the courage to challenge yourself

The crowd is so loud that you can barely make out the clapper marking the last ten seconds of the fight. All eyes are on the octagon. Cameramen perched on all eight corners follow the fighters’ every feint and jab with religious precision. I am watching with my entire body, white-knuckled and riveted, as two fighters take their last powerhouse swings. The horn sounds and the crowd explodes, rising and cheering like a single animal. There is nothing more raw or real than this.
This is MMA.

Far from the pageantry of world-wide wrestling, MMA draws real warriors. They might razz each other during weigh-ins or interviews to amp up ratings, but when it comes to the ring, nothing is a performance. These are the most conditioned athletes in the world, masters of martial arts ranging from Muay Thai and Kung Fu to boxing and wrestling, all disciplines necessary to survive in the octagon. You might throw the strongest punches in the world, but if you can’t get out of full guard, you’ll lose. These are not thugs beating each other up for money; these are the last gladiators, all of them fighting for the love of the sport.

Unlike football or basketball where the salaries are sky-high, the majority of MMA fighters train all year for relatively low pay. Unless you’re a top contender, you might only make $25,000-$50,000 a fight, you’ll only fight twice a year, and you’ll pay for the training camps yourself. It takes a scrapper to learn how to scrap. And even after you win a belt, you’ll have to fight to keep it. On any given day, someone could take you and your title down. Underdog wins are rare in other sports, but in MMA, the upstarts always have a shot. On the flipside, you always have the ability to come back, no matter how badly you’re losing. Cheick Kongo defeated Pat Berry in one of the greatest comebacks in the history of fighting. The will to get up and keep slugging when you get your bell rung like Kongo did takes so much more than physical strength. In MMA, its always too little, but its never too late.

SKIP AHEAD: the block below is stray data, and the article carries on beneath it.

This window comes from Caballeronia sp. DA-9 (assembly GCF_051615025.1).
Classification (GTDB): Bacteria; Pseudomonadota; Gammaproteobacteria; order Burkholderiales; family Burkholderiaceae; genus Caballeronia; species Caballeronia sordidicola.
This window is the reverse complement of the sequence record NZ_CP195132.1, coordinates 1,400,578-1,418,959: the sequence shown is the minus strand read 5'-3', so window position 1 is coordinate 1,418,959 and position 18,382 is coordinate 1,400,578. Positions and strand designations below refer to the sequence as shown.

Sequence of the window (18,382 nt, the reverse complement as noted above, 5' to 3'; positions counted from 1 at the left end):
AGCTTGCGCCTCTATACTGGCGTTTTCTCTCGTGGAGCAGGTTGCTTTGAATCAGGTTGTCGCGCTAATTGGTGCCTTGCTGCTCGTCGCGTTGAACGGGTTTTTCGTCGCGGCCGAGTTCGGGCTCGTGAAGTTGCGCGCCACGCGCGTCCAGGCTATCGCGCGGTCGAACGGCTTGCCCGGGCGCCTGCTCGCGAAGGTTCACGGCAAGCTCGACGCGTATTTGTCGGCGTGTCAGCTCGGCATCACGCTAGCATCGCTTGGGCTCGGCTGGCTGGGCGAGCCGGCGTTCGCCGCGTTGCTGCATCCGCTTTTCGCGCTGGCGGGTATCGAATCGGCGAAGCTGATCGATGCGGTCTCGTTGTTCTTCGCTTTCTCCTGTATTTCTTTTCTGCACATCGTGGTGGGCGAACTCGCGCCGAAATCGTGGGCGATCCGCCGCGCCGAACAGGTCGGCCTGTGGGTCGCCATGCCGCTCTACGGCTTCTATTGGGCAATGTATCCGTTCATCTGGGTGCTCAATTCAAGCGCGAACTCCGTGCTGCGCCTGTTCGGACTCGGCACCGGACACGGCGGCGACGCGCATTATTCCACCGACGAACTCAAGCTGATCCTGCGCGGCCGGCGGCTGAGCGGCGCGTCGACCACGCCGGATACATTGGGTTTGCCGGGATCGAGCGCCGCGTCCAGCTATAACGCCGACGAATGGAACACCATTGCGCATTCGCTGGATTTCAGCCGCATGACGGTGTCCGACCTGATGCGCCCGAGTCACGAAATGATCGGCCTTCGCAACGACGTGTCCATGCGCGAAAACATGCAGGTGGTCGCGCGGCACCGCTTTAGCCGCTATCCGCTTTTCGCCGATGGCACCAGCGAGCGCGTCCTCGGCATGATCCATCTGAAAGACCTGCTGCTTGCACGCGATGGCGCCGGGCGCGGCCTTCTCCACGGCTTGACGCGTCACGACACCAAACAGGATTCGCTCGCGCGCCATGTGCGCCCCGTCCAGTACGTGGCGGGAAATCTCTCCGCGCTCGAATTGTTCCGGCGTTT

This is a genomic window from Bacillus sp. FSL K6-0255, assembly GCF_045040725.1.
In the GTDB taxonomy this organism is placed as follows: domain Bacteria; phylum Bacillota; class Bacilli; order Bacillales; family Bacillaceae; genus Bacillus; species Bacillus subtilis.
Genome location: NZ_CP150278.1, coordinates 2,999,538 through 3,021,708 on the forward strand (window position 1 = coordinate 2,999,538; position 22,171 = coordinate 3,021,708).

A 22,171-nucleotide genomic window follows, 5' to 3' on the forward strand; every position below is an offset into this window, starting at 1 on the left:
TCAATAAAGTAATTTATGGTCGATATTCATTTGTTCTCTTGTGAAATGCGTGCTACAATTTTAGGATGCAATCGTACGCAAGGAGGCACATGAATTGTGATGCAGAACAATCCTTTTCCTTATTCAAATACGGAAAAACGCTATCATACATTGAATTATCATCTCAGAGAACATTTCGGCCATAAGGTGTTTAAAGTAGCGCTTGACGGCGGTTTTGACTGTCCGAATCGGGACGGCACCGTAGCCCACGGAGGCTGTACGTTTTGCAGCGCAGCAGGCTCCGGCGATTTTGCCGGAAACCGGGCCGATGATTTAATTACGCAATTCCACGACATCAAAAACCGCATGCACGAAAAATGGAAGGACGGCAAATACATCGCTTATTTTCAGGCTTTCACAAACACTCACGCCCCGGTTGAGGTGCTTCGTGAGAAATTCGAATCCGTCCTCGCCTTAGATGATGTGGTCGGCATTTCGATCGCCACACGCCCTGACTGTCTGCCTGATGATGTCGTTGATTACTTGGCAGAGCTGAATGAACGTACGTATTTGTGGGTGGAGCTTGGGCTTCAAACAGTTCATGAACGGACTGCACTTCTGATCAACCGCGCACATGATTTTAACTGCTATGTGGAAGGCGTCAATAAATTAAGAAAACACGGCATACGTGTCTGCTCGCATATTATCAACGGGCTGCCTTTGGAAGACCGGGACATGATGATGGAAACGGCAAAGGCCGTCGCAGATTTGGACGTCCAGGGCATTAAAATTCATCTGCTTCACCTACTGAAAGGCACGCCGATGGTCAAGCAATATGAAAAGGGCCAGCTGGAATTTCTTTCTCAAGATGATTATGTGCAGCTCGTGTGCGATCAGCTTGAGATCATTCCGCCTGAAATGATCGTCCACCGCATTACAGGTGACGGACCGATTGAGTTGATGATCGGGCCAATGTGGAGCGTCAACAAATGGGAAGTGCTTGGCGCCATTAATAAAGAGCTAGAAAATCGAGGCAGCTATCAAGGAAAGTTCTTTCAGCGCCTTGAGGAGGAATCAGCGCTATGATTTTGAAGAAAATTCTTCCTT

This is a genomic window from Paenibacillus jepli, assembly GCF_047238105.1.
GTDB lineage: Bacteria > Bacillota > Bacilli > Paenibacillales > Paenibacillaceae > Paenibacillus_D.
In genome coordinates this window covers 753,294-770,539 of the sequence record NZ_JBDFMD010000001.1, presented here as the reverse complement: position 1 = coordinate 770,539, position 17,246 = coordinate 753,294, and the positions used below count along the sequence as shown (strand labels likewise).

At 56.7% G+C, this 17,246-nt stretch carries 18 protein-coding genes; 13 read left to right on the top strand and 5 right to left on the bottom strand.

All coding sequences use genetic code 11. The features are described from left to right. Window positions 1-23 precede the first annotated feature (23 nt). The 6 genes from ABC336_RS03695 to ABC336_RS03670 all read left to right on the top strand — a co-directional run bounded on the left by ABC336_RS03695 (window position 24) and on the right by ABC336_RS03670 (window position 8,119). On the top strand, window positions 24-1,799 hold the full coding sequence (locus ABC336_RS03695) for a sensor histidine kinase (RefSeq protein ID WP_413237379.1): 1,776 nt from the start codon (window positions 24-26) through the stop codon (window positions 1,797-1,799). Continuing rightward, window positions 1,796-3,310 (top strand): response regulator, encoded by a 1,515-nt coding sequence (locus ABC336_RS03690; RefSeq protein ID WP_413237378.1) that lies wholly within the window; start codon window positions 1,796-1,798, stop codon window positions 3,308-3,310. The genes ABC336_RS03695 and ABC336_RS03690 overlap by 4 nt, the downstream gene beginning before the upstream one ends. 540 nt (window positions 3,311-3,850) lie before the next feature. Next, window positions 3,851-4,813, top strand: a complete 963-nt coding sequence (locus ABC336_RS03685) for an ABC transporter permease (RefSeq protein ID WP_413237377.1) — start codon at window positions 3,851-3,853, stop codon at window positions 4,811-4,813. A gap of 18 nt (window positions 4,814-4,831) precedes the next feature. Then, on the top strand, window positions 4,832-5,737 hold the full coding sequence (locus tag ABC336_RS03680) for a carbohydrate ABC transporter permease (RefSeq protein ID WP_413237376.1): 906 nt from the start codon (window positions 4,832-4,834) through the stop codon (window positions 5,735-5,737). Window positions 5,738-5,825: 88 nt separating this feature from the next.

What I love most about this sport is the fighters themselves. They are all just regular people with boot-strapped stories of self-made success: one is a firefighter on his time off, another is a former drug addict, and most come from impoverished beginnings. Francis Ngannou came from Africa, moved to Paris where he was homeless, and within five years competed for the heavyweight championship belt. And the level of training they have to do just to compete is hard to comprehend: seven days a week in a city far from their families, they grapple and weight lift in the morning, box and wrestle in the afternoons. If you’re not inspired by the herculean effort it takes to be a successful fighter, you don’t deserve to be a fan.

I love taking new people to MMA events because, once you actually experience it, it hooks you. No matter how uninterested you are in televised fighting, something inside you that you didn’t know existed—something primal and raw— comes out when you watch a fight live. The energy of the crowd carries you into the ring, blood racing and adrenaline rushing. In the octagon, its just one person against another, and its all on the line. There are no teammates; there is no place to hide. And when you’re watching a fight in the flesh, so close you can see sweat bead and blood fly, you can’t help but imagine yourself in their place. In that moment, no matter how strong you think you are or how bold you think you would be, you have to bow to the fighters’ greater grit with respect. Their courage and dedication challenge you to be a better version of yourself.